If we display both mixer outputs together in this same way, the 90 degree mixer LO difference will be reflected in a similar 90 degree relationship of the two outputs.

These two orthogonal signals are then applied to the two RF mixers of a conventional phasing exciter and the phasor plot logic applied at the beginning of these explanations may be applied again. So we can take a couple examples of sine wave modulating frequencies and see if there are any interesting features resulting from passing them through both the pilot tone and the RF mixers.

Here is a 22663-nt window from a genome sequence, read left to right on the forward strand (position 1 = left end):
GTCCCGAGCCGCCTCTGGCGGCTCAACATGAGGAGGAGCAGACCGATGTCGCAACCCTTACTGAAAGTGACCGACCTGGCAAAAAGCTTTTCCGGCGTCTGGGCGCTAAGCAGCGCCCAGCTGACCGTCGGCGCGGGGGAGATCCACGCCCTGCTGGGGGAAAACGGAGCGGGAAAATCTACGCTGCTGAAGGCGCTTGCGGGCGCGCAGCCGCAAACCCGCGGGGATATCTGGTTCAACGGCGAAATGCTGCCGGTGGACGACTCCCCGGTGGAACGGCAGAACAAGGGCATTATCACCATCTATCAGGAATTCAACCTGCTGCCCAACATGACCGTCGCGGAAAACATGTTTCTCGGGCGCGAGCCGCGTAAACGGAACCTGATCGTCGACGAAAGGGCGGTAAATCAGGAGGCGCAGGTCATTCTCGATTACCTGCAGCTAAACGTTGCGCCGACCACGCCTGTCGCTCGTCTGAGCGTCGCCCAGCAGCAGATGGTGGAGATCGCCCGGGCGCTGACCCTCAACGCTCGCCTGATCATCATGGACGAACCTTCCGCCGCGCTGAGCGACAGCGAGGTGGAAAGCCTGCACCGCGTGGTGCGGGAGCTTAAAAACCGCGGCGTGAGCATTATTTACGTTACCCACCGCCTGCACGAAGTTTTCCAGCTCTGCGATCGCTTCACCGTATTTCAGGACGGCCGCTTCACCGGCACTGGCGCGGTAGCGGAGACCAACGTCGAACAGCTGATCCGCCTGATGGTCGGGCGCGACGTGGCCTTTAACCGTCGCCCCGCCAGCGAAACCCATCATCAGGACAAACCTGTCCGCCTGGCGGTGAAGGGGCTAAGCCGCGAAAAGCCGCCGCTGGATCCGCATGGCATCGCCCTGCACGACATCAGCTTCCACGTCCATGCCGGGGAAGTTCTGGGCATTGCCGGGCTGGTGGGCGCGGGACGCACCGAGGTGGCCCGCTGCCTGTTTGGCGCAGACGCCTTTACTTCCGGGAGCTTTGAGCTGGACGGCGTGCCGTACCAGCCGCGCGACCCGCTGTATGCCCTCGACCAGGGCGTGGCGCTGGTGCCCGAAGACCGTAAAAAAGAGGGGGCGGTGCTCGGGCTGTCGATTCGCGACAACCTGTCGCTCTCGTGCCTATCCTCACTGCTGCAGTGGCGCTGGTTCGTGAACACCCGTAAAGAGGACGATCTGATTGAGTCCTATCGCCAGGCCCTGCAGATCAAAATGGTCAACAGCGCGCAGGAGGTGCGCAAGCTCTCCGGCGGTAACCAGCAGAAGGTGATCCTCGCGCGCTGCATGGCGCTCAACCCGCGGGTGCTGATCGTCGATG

Example 1:  Audio tone = 1 kHz

1 kHz applied to each pilot tone mixer (pilot frequency = 1.55 kHz) produces an LSB output at 0.55 kHz and a USB output at 2.55 kHz, but this USB output is filtered out by a low pass filter with cut-off of 1.55 kHz.

The remaining 0.55 kHz signal is applied to both RF mixers. Again, an LSB and USB component appears at the output of the RF mixers. When the two mixer outputs are summed, one sideband cancels out and one is enhanced. In this example, it is the USB component that cancels, leaving an RF signal that is 0.55 kHz  lower than the RF LO frequency
1 kHz tone
mixer outputs

Example 2:  Audio tone = 2.1 kHz

2.1 kHz applied to each pilot tone mixer (pilot frequency = 1.55 kHz) also produces an LSB output at 0.55 kHz and a USB output at 3.65 kHz. Again,  this USB output is filtered out by the low pass filter.